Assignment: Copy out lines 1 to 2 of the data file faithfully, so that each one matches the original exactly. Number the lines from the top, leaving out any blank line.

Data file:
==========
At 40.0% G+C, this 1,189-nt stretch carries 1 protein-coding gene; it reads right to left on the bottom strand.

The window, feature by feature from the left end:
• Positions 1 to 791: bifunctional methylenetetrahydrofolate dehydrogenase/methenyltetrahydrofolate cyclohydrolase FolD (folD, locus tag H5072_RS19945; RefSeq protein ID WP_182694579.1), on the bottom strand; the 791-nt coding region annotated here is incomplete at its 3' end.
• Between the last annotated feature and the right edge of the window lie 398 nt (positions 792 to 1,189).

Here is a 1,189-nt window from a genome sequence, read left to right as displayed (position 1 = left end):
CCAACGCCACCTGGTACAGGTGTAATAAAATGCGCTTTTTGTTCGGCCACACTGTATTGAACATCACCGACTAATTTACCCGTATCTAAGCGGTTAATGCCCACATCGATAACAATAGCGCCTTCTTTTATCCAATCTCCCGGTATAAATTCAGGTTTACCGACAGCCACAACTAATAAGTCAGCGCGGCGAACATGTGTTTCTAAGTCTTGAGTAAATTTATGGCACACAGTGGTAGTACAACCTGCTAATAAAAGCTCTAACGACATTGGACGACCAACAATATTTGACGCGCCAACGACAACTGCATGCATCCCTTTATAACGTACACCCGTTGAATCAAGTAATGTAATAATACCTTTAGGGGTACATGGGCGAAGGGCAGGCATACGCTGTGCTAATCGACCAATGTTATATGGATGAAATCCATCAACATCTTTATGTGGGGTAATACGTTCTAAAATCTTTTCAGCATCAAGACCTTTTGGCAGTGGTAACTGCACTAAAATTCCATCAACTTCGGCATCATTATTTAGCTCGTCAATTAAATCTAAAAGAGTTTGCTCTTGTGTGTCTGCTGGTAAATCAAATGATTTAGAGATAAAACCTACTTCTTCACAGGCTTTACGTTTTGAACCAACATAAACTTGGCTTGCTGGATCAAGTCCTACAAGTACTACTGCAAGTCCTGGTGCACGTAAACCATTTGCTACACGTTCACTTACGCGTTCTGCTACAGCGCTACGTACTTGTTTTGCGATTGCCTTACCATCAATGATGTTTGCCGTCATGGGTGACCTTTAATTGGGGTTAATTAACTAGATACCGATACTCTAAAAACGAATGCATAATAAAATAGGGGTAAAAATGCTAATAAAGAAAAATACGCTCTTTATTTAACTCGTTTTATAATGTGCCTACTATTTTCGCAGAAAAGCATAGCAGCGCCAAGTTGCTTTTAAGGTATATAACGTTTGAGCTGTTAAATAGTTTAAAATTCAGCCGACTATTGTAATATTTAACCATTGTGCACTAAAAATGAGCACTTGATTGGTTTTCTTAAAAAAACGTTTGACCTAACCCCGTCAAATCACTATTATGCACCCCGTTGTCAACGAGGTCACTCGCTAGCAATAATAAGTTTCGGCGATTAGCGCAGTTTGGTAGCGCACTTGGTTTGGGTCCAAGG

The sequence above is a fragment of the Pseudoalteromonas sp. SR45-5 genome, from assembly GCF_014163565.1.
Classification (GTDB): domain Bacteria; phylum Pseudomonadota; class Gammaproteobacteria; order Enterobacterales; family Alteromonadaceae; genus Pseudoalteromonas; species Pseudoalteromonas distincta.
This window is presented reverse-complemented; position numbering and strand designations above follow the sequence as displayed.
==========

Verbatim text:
At 40.0% G+C, this 1,189-nt stretch carries 1 protein-coding gene; it reads right to left on the bottom strand.

The window, feature by feature from the left end: